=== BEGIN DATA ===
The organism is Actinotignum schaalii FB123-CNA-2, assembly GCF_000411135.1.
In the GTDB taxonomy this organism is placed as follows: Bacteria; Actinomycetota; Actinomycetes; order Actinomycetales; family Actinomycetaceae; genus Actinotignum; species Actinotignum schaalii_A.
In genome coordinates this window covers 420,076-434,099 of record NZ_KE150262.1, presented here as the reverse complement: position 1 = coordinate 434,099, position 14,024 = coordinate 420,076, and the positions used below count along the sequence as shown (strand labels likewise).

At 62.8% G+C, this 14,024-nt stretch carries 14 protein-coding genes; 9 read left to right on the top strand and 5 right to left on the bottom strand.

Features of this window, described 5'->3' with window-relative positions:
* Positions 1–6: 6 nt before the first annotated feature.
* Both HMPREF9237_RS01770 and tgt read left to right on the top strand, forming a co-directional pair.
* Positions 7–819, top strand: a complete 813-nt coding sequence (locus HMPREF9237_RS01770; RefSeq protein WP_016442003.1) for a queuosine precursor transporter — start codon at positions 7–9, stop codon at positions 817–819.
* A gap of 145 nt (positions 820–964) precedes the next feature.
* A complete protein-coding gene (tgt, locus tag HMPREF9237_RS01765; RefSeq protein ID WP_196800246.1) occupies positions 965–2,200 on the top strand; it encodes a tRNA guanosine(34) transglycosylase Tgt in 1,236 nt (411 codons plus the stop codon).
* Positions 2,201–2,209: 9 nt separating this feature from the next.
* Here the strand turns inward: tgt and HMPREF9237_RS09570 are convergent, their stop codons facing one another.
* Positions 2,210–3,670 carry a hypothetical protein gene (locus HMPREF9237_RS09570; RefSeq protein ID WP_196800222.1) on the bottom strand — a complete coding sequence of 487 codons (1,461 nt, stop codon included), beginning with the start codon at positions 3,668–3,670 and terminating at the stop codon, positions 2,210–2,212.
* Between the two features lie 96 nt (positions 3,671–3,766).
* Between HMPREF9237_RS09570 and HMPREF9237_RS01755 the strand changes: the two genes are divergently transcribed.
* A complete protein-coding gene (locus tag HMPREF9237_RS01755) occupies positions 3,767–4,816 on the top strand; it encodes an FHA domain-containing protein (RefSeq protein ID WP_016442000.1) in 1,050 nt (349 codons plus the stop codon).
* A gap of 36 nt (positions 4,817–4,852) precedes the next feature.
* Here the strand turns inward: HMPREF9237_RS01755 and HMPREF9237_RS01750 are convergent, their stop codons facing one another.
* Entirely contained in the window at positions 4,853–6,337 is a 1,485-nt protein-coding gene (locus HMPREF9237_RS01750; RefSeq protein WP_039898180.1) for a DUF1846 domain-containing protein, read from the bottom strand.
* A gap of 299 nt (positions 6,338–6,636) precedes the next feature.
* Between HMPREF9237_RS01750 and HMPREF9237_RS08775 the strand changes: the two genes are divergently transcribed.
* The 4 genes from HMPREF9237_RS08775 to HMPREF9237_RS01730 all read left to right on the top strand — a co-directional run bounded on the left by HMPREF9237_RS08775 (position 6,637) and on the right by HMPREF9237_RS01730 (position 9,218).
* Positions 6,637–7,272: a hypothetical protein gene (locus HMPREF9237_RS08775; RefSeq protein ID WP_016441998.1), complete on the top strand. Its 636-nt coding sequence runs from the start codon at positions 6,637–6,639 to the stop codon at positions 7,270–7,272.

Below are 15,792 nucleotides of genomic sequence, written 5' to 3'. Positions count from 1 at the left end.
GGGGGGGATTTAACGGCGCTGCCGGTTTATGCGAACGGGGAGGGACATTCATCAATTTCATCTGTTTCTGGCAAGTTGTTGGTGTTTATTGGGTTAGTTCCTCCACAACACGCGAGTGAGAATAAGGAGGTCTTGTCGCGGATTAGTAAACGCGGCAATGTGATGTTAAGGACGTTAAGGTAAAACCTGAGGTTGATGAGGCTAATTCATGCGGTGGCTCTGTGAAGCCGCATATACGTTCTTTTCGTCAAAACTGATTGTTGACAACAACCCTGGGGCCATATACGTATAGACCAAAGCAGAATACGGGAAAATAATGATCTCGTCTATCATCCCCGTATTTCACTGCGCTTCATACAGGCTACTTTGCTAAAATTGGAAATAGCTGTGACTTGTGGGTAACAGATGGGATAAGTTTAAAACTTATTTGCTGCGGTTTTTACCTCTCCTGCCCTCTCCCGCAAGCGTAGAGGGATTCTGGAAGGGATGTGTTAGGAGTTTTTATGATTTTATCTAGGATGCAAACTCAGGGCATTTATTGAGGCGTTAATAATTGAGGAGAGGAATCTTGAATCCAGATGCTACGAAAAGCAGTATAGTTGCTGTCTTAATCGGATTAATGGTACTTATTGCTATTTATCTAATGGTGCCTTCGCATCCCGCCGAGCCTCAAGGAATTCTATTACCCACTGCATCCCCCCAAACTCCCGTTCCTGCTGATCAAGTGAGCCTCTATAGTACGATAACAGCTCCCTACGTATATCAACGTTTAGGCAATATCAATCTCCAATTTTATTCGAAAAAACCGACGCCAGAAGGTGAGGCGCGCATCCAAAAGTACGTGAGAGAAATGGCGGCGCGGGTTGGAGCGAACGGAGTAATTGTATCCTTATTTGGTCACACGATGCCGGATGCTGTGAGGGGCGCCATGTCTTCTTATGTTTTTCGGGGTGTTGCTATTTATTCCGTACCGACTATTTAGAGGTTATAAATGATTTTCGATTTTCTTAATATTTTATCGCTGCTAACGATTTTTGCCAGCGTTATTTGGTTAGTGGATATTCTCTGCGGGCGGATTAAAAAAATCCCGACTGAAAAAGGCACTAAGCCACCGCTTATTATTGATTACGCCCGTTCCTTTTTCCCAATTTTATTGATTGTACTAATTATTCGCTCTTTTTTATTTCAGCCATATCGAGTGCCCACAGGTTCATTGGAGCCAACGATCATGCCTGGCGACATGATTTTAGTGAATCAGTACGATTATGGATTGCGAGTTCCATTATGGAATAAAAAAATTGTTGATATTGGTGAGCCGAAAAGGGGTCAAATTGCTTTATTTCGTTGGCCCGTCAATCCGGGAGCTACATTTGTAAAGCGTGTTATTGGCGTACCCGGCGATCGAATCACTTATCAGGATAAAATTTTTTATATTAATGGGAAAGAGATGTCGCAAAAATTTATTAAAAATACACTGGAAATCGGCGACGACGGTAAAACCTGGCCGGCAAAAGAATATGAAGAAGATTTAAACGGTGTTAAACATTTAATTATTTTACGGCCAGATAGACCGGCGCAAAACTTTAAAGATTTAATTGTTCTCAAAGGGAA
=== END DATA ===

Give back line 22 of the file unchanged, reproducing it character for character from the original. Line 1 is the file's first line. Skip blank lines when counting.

* The 4 genes from HMPREF9237_RS08775 to HMPREF9237_RS01730 all read left to right on the top strand — a co-directional run bounded on the left by HMPREF9237_RS08775 (position 6,637) and on the right by HMPREF9237_RS01730 (position 9,218).